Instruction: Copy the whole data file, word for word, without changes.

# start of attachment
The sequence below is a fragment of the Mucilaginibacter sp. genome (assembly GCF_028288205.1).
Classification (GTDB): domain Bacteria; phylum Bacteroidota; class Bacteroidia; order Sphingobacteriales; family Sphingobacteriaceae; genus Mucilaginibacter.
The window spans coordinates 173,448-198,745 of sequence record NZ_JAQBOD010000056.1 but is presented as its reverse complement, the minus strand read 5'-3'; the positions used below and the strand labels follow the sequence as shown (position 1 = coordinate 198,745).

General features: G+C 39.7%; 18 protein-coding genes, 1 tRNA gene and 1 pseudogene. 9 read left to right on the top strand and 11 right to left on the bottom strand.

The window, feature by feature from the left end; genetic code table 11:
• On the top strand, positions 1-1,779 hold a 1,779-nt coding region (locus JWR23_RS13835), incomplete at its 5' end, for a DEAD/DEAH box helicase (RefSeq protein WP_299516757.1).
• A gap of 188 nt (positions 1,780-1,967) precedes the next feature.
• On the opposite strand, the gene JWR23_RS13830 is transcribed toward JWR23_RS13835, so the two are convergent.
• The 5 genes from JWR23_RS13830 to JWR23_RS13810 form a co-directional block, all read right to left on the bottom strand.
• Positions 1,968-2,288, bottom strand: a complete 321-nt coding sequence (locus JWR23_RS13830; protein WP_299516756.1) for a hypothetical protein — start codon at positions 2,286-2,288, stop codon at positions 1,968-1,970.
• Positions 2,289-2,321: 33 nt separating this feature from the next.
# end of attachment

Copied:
The sequence below is a fragment of the Mucilaginibacter sp. genome (assembly GCF_028288205.1).
Classification (GTDB): domain Bacteria; phylum Bacteroidota; class Bacteroidia; order Sphingobacteriales; family Sphingobacteriaceae; genus Mucilaginibacter.
The window spans coordinates 173,448-198,745 of sequence record NZ_JAQBOD010000056.1 but is presented as its reverse complement, the minus strand read 5'-3'; the positions used below and the strand labels follow the sequence as shown (position 1 = coordinate 198,745).

General features: G+C 39.7%; 18 protein-coding genes, 1 tRNA gene and 1 pseudogene. 9 read left to right on the top strand and 11 right to left on the bottom strand.

The window, feature by feature from the left end; genetic code table 11:
• On the top strand, positions 1-1,779 hold a 1,779-nt coding region (locus JWR23_RS13835), incomplete at its 5' end, for a DEAD/DEAH box helicase (RefSeq protein WP_299516757.1).
• A gap of 188 nt (positions 1,780-1,967) precedes the next feature.
• On the opposite strand, the gene JWR23_RS13830 is transcribed toward JWR23_RS13835, so the two are convergent.
• The 5 genes from JWR23_RS13830 to JWR23_RS13810 form a co-directional block, all read right to left on the bottom strand.
• Positions 1,968-2,288, bottom strand: a complete 321-nt coding sequence (locus JWR23_RS13830; protein WP_299516756.1) for a hypothetical protein — start codon at positions 2,286-2,288, stop codon at positions 1,968-1,970.
• Positions 2,289-2,321: 33 nt separating this feature from the next.